Politico Conflates Oil and Electricity Production
The political conflict currently going on in Egypt has sparked an energy debate in the United States. Although Egypt is not a big oil producer, their unsettled situation may have some short-run transportation impacts because 2.4 million barrels per day are transported through the Suez Canal. Reporting on this issue, Politico’s Darren Goode wrote on January 30th:
Congressional Republicans quickly called for a greater push for North American energy production, including accelerating oil drilling in the Gulf of Mexico. Democrats will undoubtedly use high prices to pursue more conservation and oil-alternatives, such as with President Barack Obama’s call for a “clean energy” production mandate, as well as shine a renewed spotlight on what lawmakers say is rampant market speculation.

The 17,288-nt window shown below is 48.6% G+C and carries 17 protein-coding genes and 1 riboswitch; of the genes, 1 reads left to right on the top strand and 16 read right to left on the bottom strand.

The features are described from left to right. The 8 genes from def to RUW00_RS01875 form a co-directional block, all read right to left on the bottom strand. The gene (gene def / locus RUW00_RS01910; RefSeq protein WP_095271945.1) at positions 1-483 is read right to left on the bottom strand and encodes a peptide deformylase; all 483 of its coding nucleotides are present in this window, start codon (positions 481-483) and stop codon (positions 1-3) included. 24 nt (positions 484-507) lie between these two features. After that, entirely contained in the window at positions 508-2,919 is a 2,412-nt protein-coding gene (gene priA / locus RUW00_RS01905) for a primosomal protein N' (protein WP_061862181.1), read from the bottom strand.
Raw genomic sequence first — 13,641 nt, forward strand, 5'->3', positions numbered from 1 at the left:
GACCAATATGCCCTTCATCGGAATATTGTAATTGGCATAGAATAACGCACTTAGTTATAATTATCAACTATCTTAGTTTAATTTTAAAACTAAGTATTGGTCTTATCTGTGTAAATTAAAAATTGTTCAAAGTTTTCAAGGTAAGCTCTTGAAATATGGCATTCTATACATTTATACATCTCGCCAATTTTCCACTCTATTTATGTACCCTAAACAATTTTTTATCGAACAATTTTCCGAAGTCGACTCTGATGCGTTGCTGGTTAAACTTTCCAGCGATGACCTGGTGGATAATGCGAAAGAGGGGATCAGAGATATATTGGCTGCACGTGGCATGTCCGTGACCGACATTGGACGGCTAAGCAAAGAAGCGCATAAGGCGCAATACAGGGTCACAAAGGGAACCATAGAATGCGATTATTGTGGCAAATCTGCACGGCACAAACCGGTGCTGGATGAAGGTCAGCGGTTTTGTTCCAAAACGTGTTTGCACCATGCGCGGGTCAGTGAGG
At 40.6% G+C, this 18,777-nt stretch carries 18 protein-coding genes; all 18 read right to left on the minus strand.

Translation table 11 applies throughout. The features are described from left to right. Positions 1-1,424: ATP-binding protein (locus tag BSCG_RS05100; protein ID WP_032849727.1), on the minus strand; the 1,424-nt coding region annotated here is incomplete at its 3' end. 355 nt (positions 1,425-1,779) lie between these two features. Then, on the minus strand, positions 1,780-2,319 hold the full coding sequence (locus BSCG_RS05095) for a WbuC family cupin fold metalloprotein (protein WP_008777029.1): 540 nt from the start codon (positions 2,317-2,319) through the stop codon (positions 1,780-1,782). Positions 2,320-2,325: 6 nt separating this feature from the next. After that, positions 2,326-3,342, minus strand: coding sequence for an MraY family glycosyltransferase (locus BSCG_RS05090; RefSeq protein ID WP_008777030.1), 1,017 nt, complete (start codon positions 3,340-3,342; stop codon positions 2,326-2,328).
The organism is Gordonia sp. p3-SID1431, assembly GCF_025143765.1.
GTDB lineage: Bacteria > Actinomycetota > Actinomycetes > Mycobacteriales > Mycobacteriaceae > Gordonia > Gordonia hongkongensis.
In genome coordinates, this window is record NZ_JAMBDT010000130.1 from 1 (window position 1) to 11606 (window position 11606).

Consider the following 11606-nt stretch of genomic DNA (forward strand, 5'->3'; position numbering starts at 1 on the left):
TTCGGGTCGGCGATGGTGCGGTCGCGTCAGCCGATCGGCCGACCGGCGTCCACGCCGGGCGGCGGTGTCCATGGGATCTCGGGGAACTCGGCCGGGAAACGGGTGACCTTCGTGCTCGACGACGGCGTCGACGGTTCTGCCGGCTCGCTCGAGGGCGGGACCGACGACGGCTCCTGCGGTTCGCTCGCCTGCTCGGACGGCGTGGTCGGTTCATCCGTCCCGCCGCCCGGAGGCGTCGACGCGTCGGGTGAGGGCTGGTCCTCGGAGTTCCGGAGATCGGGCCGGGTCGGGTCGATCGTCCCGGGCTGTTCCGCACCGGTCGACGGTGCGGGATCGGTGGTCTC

Goode’s mention of what the Republicans and Democrats will respectively push is true, , the problem is his mentioning of a clean energy standard as an “oil-alternative.” Wind and solar do not substitute for petroleum since they can only make electricity. The government’s Energy Information Administration reports that we generate only one percent of our electricity from oil. In effect, more wind and more solar only substitute for energy resources we already have in abundance. But forcing “clean” electricity on the American public will drive up the costs of Americans’ electricity bills or else it would be a larger percentage of our electricity generation. Ironically, driving up electricity prices will make electric vehicles (a true oil alternative) less economically attractive.